News Article Details

Understanding Autism: Locals raise funds, awareness for autistic students

Pike County News-Watchman - 3/24/2018

For the past three years, retired Western Schools Superintendent Terry Leeth and her son Josh and daughter-in-law Andrea, who works at Waverly Junior High School, have attempted to make Pike County a community that is more autism-aware by selling t-shirts to local schools and individuals, then presenting the money raised to local schools so that they may purchase items needed for their students with autism.

"We run the money through Kiwanis, then the schools can make a request for items," said Terry Leeth. "April is Autism Awareness Month, so we are gearing up for another year. We have our design, and Pam at Sport-N-Shoes will be making the t-shirts as soon as I distribute and pick up the order forms from the schools."

To date, Waverly Area Kiwanis, BZ's, Sport-N-Shoes, and all four school districts in Pike County have shown support for their efforts, said Andrea.

"Each year, t-shirts are purchased by community members in Pike County," she said. "The money raised by t-shirt sales is put directly back into the classroom for students on the autism spectrum. Teachers can call and request materials or supplies for their students. In the past two years, we have been able to pay for the requested items. We place forms in the schools for teachers to fill out to make a request. School administrators have also been contacted about how to request, or teachers are free to call and make a request themselves."

Leeth says her family "has seen the need for more funding and resources for students on the autism spectrum in the classroom."

"We are hoping this is a way to help," she said. "Several of us are educators as well as family members of someone on the autism spectrum. We want to make sure that each student with autism has the opportunity to be successful in the classroom. It is rewarding to know that we are helping to create a more successful learning experience for students on the autism spectrum."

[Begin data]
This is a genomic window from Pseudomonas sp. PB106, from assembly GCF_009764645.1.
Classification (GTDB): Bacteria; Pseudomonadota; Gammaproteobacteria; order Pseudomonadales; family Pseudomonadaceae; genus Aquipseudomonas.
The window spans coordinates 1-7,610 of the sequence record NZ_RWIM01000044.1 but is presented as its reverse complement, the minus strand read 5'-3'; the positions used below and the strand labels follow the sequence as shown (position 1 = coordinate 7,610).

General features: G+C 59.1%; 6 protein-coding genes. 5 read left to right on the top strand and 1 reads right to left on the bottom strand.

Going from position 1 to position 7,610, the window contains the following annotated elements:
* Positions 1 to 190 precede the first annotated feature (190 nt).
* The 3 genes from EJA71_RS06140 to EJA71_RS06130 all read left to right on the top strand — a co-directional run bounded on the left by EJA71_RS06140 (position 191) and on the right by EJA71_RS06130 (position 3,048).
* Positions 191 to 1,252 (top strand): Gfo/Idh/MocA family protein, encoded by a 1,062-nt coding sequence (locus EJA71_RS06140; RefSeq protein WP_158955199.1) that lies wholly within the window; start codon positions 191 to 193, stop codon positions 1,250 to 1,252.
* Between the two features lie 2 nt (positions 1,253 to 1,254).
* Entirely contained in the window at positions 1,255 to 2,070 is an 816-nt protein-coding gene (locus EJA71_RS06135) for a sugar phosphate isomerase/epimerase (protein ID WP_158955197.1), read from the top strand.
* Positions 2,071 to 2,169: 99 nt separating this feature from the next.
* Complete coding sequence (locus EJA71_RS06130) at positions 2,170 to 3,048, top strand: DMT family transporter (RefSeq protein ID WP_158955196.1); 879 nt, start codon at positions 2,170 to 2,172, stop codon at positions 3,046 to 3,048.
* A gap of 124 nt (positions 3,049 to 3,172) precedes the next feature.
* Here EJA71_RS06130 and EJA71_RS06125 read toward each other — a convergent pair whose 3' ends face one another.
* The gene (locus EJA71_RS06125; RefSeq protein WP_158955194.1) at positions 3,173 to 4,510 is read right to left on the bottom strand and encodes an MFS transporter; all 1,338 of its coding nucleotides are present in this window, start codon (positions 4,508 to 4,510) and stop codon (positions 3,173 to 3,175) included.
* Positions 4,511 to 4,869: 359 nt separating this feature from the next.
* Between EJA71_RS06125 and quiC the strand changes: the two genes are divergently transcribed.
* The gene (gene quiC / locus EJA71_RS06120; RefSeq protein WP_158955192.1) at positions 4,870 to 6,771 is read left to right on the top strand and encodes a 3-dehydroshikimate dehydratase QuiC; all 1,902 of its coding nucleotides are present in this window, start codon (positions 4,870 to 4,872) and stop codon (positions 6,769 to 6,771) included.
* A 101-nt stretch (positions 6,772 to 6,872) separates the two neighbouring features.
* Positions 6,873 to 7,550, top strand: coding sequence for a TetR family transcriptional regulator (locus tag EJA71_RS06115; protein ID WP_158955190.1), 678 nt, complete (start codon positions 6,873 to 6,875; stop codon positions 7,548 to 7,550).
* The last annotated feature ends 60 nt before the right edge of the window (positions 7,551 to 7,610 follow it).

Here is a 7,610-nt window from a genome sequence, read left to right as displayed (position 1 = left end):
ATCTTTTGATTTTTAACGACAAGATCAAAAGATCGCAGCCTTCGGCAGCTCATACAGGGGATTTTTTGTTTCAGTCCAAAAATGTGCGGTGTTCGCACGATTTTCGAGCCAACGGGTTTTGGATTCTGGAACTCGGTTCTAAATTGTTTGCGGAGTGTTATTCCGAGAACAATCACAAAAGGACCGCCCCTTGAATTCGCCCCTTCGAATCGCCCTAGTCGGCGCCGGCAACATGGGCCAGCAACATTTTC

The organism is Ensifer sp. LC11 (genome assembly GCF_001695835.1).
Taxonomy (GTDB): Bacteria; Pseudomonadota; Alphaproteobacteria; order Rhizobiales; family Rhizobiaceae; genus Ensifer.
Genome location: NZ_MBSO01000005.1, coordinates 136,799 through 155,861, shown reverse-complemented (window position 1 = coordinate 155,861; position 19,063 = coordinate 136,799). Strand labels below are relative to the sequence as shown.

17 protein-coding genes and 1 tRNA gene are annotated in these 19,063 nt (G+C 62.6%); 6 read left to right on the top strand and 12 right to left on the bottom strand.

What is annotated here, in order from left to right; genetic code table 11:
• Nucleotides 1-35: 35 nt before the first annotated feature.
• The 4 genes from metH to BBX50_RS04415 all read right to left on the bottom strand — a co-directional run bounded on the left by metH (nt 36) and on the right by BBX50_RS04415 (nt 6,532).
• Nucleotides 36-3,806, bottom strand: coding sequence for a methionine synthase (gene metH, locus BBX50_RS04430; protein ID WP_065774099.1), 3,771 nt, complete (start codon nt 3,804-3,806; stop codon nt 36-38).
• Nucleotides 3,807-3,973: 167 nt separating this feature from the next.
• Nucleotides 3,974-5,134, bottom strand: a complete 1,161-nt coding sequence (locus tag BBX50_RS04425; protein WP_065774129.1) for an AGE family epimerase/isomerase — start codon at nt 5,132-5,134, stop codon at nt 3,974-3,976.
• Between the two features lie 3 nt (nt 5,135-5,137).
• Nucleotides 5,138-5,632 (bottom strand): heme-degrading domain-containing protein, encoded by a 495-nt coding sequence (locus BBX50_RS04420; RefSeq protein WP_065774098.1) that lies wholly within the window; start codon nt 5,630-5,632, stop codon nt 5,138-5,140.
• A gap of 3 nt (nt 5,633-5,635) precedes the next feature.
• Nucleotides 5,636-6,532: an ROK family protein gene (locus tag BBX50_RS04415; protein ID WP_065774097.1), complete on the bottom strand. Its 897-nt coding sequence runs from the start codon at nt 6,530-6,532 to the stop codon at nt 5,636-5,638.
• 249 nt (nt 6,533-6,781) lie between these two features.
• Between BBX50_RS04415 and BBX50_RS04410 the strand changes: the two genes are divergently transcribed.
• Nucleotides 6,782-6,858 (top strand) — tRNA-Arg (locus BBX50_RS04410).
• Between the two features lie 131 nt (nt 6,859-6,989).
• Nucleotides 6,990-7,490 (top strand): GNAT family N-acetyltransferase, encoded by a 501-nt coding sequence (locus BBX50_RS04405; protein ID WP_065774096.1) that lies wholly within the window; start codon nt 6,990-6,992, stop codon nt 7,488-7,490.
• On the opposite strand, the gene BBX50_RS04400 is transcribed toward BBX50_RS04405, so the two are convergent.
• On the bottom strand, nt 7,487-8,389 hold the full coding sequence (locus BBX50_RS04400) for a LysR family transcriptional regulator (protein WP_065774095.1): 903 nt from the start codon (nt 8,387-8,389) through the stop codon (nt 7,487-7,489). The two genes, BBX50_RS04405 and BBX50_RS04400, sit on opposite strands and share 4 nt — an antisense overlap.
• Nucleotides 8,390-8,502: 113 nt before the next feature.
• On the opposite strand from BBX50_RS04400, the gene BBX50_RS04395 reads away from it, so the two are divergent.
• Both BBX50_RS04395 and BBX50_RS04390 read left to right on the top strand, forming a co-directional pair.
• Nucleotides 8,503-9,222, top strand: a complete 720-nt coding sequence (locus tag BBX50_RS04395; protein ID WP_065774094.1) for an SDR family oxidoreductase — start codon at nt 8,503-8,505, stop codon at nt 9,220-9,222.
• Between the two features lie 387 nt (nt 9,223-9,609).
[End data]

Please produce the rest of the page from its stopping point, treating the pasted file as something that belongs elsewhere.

Getting the word out is the biggest challenge, said Leeth.

"It is important for us just to let educators know that these funds are available," said Leeth. "Although autism is a growing developmental disorder, many people have yet to understand the complexity of it."

Leeth says it is important to know the possible signs of autism, which include the following (from autismspeaks.org):

Avoiding eye contact and preferring to be alone

Struggling with understanding other people's feelings

Remaining nonverbal or having delayed language development

Repeating words or phrases over-and-over (echolalia)

Getting upset by minor changes in routine or surroundings

Having highly restricted interests

Performing repetitive behaviors such as flapping, rocking, or spinning

Having unusual and often intense reactions to sounds, smells, tastes, textures, lights, and/or colors

"T-shirt sales alone help keep funds in the account to be used in the classroom for students on the autism spectrum, and we hope to add more fundraising opportunities in the future," said Leeth. "If anyone would like to order a t-shirt this year, they may call Terry at (740) 222-4770 or Jo at (740) 835-1005. Teachers are free to call and request items for their students as well."

 
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